Wrath of the Righteous
The city of Kenabres overlooks the Worldwound from its perch on the eastern bluffs above the West Sellen river. It’s the gathering place for crusaders headed into the Worldwound, and home to a resolute if occasionally overzealous—group of defenders.
Before the Worldwound opened, spilling demonic hordes into doomed Sarkoris, Kenabres was a small and industrious town on the border. The people of old Kenabres traded up and down the river, and they drew their water from it via a cunning system of pumps and pipes. After the coming of the Worldwound, the town was overrun with refuges. The citizens of Kenabres at first took them in graciously. This initial hospitality was checked when a demonic infiltrator disguised as a refugee, slaughtered 62 citizens in early 4607 ar. Subsequent immigrants were subjected to close scrutiny and suspicion, and were forced to undergo continual invasive tests to prove their humanity.
Despite the growing difficulty of being accepted into Kenabres, refugees continued to pour in from Sarkoris. A century after the opening of the Worldwound, the town has grown into a small city. A series of walls were erected as Kenabres grew, creating several physically separate districts. Today, the more than 12,000 inhabitants live almost entirely within the fortifications, while gathering crusaders make camp outside the walls to the north of the city.
After the Second Crusade, the church of Iomedae built a stone keep to house Kenabres’s wardstone. One of a series set along the border with the Worldwound, the wardstone keeps demonic forces from crossing the line between it and its neighbors, as long as its attendant priests maintain its power with prayer and ritual. Between the wardstone and the fortifications, Kenabres has been a relatively secure stronghold against the demons—but it has been less secure from corrupting forces within the walls. Starting with misplaced zeal in the First Crusade, there has been a tradition of witch hunting in Kenabres. The “witches” that have been burned at the stake in the intervening years were mostly just people who were different in faith or just physical appearance. Operating ostensibly under the aegis of the church of Iomedae, the witch hunters have often been a law unto themselves, taking whatever measures they deem necessary to keep Kenabres free of demonic corruption and possession. The prevalence of the witch hunters has waned somewhat in the years since the Fourth Crusade, but they remain at the ready to respond to any demonic threats that may arise—whether real or imagined.
Characters that were raised in Kenabres have for all their lives known the preparation for war and the threat of attack. Even the youngest adventurers from the city have seen the town grow and change in their lifetimes, and have witnessed an ever-changing collection of crusaders passing through. Living in the shadow of a demonic threat is different than living in a normal war-torn land: the looming enemy can’t easily be understood or related to, nor can the demons’ motivations be analyzed and exploited. Growing up with such a threat always present is sure to color the worldview of a young adventurer.
Gazetteer of Districts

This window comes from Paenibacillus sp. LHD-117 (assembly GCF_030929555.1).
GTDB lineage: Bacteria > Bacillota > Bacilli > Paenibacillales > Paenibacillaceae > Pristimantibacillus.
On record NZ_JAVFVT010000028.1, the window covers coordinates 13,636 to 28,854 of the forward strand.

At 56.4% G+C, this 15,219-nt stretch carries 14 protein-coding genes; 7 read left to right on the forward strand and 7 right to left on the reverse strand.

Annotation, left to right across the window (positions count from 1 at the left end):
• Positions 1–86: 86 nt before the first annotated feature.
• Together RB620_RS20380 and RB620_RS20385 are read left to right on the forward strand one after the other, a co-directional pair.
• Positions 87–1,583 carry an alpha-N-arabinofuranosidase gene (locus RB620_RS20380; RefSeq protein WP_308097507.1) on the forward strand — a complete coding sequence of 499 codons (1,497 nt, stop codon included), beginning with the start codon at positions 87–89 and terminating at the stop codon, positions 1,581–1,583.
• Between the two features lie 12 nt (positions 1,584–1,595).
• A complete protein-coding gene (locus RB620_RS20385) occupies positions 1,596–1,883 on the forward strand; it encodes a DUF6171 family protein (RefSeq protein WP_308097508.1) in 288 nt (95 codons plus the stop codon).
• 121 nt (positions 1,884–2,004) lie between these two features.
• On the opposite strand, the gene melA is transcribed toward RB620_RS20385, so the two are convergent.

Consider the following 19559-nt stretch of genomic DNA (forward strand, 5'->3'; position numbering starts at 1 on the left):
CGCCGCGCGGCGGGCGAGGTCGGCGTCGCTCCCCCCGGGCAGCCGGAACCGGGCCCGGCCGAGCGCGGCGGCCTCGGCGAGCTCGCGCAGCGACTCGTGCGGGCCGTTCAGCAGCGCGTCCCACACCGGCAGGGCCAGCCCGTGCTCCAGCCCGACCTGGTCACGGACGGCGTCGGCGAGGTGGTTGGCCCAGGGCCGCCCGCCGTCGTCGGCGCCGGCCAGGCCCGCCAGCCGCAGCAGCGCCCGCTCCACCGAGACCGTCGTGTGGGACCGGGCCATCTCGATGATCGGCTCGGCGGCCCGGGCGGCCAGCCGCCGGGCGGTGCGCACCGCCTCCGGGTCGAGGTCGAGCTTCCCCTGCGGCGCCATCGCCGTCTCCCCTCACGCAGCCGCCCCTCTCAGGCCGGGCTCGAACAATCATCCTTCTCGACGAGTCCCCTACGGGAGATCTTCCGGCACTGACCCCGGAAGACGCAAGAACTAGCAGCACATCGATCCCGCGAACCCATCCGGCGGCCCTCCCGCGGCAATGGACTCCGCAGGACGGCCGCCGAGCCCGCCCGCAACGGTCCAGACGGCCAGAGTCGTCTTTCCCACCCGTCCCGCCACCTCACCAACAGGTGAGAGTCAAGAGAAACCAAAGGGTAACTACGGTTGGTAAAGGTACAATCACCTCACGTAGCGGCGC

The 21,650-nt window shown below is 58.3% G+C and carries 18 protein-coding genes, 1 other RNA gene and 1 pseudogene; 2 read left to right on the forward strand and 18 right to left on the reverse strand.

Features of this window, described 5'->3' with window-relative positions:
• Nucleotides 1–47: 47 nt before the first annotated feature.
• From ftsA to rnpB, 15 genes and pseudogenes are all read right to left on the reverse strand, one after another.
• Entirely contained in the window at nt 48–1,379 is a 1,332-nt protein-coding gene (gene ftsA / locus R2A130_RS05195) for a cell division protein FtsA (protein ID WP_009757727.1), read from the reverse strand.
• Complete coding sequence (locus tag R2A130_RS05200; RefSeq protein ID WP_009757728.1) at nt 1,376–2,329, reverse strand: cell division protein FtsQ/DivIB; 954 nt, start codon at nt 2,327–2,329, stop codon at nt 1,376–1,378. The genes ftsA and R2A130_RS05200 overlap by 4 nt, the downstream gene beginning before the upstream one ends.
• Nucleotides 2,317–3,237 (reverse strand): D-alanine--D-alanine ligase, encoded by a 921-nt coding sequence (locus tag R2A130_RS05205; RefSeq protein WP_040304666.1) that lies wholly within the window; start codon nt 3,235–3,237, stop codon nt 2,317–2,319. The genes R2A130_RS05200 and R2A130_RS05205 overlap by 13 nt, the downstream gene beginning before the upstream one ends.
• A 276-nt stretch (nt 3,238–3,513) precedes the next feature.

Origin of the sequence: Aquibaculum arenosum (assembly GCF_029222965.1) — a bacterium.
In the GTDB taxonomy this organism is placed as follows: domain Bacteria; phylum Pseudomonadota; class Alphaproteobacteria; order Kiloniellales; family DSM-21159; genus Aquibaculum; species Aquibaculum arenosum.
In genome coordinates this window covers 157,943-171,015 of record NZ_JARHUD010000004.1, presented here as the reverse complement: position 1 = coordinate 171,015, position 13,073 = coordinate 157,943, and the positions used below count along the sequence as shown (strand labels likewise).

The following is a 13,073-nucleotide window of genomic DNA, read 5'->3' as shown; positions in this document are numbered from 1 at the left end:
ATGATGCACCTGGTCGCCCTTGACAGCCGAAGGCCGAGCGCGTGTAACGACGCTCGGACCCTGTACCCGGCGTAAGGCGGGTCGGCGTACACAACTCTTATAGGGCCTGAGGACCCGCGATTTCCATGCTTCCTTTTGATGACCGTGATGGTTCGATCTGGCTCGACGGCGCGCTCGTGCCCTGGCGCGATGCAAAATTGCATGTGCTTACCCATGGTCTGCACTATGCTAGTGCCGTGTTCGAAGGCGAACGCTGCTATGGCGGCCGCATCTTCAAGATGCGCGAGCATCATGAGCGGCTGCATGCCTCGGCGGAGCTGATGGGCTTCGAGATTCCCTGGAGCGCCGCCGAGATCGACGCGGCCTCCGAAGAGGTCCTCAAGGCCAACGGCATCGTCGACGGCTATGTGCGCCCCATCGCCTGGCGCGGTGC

Kenabres sprawls across a series of graduated tiers that rise from the plains in the east to a cliff ’s edge in the west. At the base of the cliff, the West Sellen River roars past. The central and westernmost districts of Kenabres are the oldest, and those radiating out and to the east are the newest, built only in the last hundred years. These entries are in order form the oldest, highest district out to the newer and lower ones.
Old Kenabres: The original town of Kenabres perched on the edge of the cliff, looking down over the West Sellen. Many of those buildings now form the historic central district. The houses here are well constructed from heavy stone, with angled tile roofs and arched windows characteristic of architectural fashions popular hundreds of years ago.
Houses and official administrative buildings—including the courthouse, city hall, and the garrison—make up Old Kenabres. The houses aren’t the largest in the city and not always home to the wealthiest citizens, but the oldest families, who can trace their lineage back hundreds of years, live in Old Kenabres. Hulrun Shappok lives here in the Prelate’s Manor.
Ring District: The second tier of the city, circling Old Kenabres, was also a part of the original town of Kenabres. More homes and administrative buildings, including the hall of records and the maintenance building for monitoring the water pumps, make up the Ring District. At the district’s eastern edge, a steep switchback road makes the transition between the higher-elevation Ring District and the lower-elevation districts of New Kenabres and the Gate District. The switchback is called Davon’s Ramp after the architect and philanthropist who designed and paid for the structure as the town grew to a city. Heavy iron gates safeguard the top and bottom of the switchback. For security, these gates are locked an hour after sunset, and a guard is posted at each. Persons wishing to use the switchback must make their case to the guards and hope their business is deemed important enough. Some citizens have special, expensive passes that allow them to move back and forth without question, and some say that the Wallers have their own methods of moving beyond the Ring District after curfew.
New Kenabres: New Kenabres was built during the initial flood of refugees after the opening of the Worldwound. Buildings in this mostly residential district are stone, but the walls are thinner than in the older districts, and the houses are built in a more modern style, with flat roofs and square windows. New Kenabres also houses most of the city’s warehouses.
The eastern and southeastern sides of New Kenabres hold many of the largest manors in the city. During the construction of New Kenabres, many moneyed families chose to build new homes in the new district, as it offered just as much safety as the old city but without the claustrophobic density.